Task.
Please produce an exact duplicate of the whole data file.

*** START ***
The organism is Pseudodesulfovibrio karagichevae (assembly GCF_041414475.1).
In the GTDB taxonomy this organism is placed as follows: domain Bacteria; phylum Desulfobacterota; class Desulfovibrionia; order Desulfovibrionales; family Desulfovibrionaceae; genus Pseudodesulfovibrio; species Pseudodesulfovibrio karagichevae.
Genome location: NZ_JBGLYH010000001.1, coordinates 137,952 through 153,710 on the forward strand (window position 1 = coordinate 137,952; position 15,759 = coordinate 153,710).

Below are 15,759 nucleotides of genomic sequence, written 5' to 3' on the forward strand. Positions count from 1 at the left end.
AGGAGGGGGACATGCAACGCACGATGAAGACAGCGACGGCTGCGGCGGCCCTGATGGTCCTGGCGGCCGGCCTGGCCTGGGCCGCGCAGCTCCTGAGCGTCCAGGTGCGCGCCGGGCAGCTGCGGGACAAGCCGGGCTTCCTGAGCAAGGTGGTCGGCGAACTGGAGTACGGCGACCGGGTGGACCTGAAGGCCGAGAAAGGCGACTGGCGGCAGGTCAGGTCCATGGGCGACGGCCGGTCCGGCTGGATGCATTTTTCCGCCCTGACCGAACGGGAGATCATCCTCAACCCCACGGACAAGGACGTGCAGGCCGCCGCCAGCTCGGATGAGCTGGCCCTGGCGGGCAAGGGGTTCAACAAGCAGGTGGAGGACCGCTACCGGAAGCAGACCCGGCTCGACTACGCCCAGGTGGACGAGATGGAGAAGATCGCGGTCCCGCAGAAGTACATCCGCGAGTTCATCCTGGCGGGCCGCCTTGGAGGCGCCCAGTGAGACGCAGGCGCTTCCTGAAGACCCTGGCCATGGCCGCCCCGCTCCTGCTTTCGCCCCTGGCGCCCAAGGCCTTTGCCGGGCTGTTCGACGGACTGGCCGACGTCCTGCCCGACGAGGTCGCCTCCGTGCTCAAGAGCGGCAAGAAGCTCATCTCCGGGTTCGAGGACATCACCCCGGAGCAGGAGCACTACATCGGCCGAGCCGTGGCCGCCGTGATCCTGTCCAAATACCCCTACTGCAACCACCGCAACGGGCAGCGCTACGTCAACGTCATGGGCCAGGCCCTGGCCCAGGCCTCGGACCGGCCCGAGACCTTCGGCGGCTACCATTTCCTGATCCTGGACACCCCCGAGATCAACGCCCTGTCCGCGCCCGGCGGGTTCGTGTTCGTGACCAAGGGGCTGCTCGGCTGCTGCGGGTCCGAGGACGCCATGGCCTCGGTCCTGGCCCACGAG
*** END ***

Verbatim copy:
The organism is Pseudodesulfovibrio karagichevae (assembly GCF_041414475.1).
In the GTDB taxonomy this organism is placed as follows: domain Bacteria; phylum Desulfobacterota; class Desulfovibrionia; order Desulfovibrionales; family Desulfovibrionaceae; genus Pseudodesulfovibrio; species Pseudodesulfovibrio karagichevae.
Genome location: NZ_JBGLYH010000001.1, coordinates 137,952 through 153,710 on the forward strand (window position 1 = coordinate 137,952; position 15,759 = coordinate 153,710).

Below are 15,759 nucleotides of genomic sequence, written 5' to 3' on the forward strand. Positions count from 1 at the left end.
AGGAGGGGGACATGCAACGCACGATGAAGACAGCGACGGCTGCGGCGGCCCTGATGGTCCTGGCGGCCGGCCTGGCCTGGGCCGCGCAGCTCCTGAGCGTCCAGGTGCGCGCCGGGCAGCTGCGGGACAAGCCGGGCTTCCTGAGCAAGGTGGTCGGCGAACTGGAGTACGGCGACCGGGTGGACCTGAAGGCCGAGAAAGGCGACTGGCGGCAGGTCAGGTCCATGGGCGACGGCCGGTCCGGCTGGATGCATTTTTCCGCCCTGACCGAACGGGAGATCATCCTCAACCCCACGGACAAGGACGTGCAGGCCGCCGCCAGCTCGGATGAGCTGGCCCTGGCGGGCAAGGGGTTCAACAAGCAGGTGGAGGACCGCTACCGGAAGCAGACCCGGCTCGACTACGCCCAGGTGGACGAGATGGAGAAGATCGCGGTCCCGCAGAAGTACATCCGCGAGTTCATCCTGGCGGGCCGCCTTGGAGGCGCCCAGTGAGACGCAGGCGCTTCCTGAAGACCCTGGCCATGGCCGCCCCGCTCCTGCTTTCGCCCCTGGCGCCCAAGGCCTTTGCCGGGCTGTTCGACGGACTGGCCGACGTCCTGCCCGACGAGGTCGCCTCCGTGCTCAAGAGCGGCAAGAAGCTCATCTCCGGGTTCGAGGACATCACCCCGGAGCAGGAGCACTACATCGGCCGAGCCGTGGCCGCCGTGATCCTGTCCAAATACCCCTACTGCAACCACCGCAACGGGCAGCGCTACGTCAACGTCATGGGCCAGGCCCTGGCCCAGGCCTCGGACCGGCCCGAGACCTTCGGCGGCTACCATTTCCTGATCCTGGACACCCCCGAGATCAACGCCCTGTCCGCGCCCGGCGGGTTCGTGTTCGTGACCAAGGGGCTGCTCGGCTGCTGCGGGTCCGAGGACGCCATGGCCTCGGTCCTGGCCCACGAG